Opinion: John Henwood
LAST month this newspaper devoted considerable space to issues of concern regarding the management of our health system.
For once it was not all about the proposed new hospital although the letters pages continue to be filled with negative views about that including the location, access and the cost.
This time the concern was for the wellbeing of frontline staff working within the health service amid allegations that there are too many chiefs – for which read administrative management – and not enough Indians – for which read doctors and nurses.
It’s a familiar picture. Margaret Thatcher’s 1980s solution for the NHS, which was ailing even then, was to introduce better management of the service, but this was soon interpreted as more management and the cost of all the additional bean counters was to the detriment of clinical staff and ultimately patient care.
A senior Jersey general practitioner, Dr Nigel Minihane, claimed the problem was not new, but had got much worse. He criticised the newly approved Jersey Care Model, saying measures were being pushed through without the support of GPs who would be required to bear the burden of the changes.
He said: ‘There is consistently more money for the recruitment of managers and to spend on IT systems…but investment in primary care is not evident.’
Responding to the criticism Health Minister Richard Renouf made this statement: ‘The morale of Health and Community Services colleagues is incredibly important to us and there are a number of programmes including a package of wellbeing support delivered by a multi-disciplined team, the appointment of two dedicated staff for counselling and therapy, a number of trained mental-health first-aiders, and a series of wellbeing activities.’
Deputy Renouf’s own words? I’m not sure. This is straight out of the NHS managers’ guide to argle-bargle in response to real concerns.
It is bunk and blather and serves to indicate how wrong the States was to nod through the Jersey Care Model, the route to a lookalike NHS which, as every thinking person knows, is an out of date, failing care system.
Why do we need all these counsellor/therapist jobsworths?
As anyone who has run a successful enterprise will tell you, leadership involves listening to those at the sharp end who almost certainly know more about it than you, and not forgetting to say ‘thank you’ and occasionally a deserved ‘well done’.
The problem seems to be that we employ lots of people with the word manager in their job title, but very few who know how to value colleagues and staff.
Dr Minihane’s views followed those of Ann Esterson, former chief officer of Social Security, who pointed out that the government contribution to doctors’ bills had not increased in a decade. This despite the cost of living increasing around 35 per cent during the same period.
I know what Dr Minihane meant when he said the problems were not new. For a year from March 2009, I tried to extract basic information from what was then called the Health & Social Services Department. All I wanted to know was how much of the annual budget (the largest in the public sector) was spent on administration and how much on clinical services.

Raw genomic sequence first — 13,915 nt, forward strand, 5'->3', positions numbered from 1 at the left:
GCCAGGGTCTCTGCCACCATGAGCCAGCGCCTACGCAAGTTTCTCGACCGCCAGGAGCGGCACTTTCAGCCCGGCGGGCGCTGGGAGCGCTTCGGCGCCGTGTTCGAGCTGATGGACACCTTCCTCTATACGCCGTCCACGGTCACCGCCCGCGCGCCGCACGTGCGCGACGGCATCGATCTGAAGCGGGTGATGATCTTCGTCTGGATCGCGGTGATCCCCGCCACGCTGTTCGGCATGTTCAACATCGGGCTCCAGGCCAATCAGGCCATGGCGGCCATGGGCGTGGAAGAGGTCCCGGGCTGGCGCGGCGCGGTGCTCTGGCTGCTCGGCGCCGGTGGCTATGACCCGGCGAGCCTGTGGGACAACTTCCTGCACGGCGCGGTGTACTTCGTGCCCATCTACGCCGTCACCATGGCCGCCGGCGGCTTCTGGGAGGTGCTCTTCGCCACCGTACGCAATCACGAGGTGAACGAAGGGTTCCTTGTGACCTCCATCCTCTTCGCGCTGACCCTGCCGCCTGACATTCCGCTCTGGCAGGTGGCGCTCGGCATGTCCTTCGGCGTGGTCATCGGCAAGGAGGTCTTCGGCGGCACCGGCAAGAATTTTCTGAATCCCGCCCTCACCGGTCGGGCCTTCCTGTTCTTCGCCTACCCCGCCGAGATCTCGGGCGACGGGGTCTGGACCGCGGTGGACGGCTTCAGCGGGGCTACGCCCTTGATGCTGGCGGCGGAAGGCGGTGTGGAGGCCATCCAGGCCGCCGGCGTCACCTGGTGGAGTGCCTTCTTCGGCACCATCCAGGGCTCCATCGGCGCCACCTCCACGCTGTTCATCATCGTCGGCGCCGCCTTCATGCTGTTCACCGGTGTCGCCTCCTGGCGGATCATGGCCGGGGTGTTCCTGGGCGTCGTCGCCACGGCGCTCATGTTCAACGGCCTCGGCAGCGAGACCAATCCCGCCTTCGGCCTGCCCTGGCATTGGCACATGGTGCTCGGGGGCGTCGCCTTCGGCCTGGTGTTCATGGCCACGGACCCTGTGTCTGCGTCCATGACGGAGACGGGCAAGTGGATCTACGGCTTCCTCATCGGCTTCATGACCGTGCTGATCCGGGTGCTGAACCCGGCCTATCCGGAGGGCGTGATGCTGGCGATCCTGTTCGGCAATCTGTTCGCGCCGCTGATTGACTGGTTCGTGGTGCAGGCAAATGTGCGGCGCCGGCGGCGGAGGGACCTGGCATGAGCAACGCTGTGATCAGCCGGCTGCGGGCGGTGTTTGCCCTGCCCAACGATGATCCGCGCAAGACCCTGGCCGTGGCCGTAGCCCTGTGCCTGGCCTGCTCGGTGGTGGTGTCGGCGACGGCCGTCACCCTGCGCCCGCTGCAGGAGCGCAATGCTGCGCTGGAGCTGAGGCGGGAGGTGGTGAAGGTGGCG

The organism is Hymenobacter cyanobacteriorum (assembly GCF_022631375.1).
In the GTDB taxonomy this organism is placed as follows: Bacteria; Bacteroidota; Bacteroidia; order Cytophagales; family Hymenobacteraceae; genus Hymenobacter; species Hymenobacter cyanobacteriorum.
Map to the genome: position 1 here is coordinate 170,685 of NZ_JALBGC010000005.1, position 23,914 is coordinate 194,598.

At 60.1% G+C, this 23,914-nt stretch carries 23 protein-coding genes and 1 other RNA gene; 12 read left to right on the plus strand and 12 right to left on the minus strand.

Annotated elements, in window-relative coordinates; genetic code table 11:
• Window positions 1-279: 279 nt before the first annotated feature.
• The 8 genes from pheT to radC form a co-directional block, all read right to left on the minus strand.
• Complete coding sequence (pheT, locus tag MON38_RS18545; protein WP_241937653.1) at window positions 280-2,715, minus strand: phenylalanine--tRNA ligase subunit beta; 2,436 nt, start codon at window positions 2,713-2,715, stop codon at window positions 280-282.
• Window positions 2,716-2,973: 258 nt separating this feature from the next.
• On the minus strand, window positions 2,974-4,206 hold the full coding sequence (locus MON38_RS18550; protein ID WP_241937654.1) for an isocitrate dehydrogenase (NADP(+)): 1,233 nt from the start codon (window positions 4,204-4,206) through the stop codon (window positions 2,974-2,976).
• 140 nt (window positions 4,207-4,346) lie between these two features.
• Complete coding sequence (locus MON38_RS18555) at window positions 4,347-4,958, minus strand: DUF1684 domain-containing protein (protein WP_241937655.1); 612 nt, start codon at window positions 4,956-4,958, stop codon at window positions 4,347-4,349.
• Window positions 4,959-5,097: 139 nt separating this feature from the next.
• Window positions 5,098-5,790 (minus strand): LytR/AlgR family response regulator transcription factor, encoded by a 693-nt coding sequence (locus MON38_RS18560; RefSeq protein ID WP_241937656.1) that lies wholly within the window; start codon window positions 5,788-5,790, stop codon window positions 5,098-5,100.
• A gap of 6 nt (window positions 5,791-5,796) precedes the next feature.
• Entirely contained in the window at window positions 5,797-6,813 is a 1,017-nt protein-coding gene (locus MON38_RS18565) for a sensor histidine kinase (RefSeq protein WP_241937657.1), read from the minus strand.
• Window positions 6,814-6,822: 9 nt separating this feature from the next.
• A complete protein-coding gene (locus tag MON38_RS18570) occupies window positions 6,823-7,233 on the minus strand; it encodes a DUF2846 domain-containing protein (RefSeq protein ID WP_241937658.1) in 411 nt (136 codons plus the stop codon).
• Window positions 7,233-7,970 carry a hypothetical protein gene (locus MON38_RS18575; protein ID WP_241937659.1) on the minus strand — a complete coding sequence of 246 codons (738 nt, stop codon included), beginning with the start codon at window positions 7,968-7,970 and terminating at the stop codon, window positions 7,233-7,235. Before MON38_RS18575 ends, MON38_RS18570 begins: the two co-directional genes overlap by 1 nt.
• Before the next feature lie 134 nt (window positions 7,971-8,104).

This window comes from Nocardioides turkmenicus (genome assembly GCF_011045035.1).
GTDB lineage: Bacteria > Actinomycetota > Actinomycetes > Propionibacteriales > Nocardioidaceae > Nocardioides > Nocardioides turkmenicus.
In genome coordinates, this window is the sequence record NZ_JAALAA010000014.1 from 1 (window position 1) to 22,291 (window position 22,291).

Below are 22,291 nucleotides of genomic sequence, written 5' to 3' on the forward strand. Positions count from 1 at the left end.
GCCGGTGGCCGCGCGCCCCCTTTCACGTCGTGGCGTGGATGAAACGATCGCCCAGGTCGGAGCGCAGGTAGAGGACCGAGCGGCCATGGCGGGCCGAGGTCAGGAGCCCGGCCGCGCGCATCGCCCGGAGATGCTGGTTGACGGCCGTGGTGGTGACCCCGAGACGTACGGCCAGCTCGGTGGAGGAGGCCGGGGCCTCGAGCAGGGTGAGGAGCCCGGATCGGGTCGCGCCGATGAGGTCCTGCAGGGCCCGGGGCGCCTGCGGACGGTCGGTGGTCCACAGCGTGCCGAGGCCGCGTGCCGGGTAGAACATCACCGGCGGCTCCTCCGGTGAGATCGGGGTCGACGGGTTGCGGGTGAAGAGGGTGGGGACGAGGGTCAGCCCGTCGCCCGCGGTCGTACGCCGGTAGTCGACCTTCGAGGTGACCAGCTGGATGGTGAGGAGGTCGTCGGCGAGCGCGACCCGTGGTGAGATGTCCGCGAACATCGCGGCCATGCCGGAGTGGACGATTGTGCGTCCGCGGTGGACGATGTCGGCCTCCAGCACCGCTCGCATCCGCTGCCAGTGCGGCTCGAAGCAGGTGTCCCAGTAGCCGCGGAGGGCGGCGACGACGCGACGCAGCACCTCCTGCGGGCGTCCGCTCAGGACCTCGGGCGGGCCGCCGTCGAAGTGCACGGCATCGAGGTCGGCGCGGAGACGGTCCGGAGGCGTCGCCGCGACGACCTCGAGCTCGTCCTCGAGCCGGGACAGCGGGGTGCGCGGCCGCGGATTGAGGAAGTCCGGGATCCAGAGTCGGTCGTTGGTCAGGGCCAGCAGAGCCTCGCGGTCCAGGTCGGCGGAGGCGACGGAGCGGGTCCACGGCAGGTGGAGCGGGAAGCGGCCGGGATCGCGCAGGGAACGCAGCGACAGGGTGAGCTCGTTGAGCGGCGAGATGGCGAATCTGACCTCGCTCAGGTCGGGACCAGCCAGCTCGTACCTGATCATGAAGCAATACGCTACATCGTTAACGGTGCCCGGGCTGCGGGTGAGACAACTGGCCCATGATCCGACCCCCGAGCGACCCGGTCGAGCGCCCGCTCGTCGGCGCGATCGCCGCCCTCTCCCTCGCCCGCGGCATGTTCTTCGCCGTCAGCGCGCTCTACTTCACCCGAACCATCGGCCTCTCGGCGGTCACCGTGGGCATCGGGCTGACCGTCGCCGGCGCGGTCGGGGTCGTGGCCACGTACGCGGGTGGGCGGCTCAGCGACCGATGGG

During that period, I corresponded with or met two Health Ministers, an Assistant Minister, the chief executive of H&SS and sundry other officers and all I got was obfuscation. It was easy to surmise that the information was so damaging that they did not want it in the public domain.
We are seeing similar tactics today with the annual ‘warts and all’ departmental report initially withheld from the public because of fears about how its contents would be reported by the media. That immediately sends the message that it must contain some pretty damaging material they’d rather we didn’t know about.
Meanwhile, the proposed new Public Health Law is coming toward the end of a period of public consultation. Sometimes it feels like we are being consulted into submission with something new being thrust at us at every turn.
Whether it’s deliberate or not, I can’t help feeling that the level of reference back by government to the public is resulting in consultation fatigue and fewer responses.
I try to read every new proposition, to study each new report, but in a full life it’s almost impossible to keep up. I wonder whether all States Members, whose job it is, read everything.
For instance, have they all considered every line of the proposed Public Health Law?
Those who have will have noted that the post of medical officer of health, always filled by a qualified medical practitioner, will be done away with.
Instead, we’ll have a director of public health who does not need a medical qualification and, it would seem, does not come within the Heath Minister’s responsibilities. But hold on, hasn’t that particular gun been jumped?
Hasn’t someone been appointed to this newly created position before the States has debated the law? It looks increasingly like the Heath Minister is not setting the policy for his own department, which is apparently controlled by ex-NHS bureaucrats.
A couple of weeks ago I wrote about the lack of policy programmes being put forward by new political parties. Well, here’s a thought: there are votes waiting for the party which commits to throwing out the Jersey Care Model and, should the States approve it before the election, repealing the Public Health Law. I don’t suppose I’m the only person who does not want an NHS-type public health system thrust upon us.
Let’s make it a major election topic.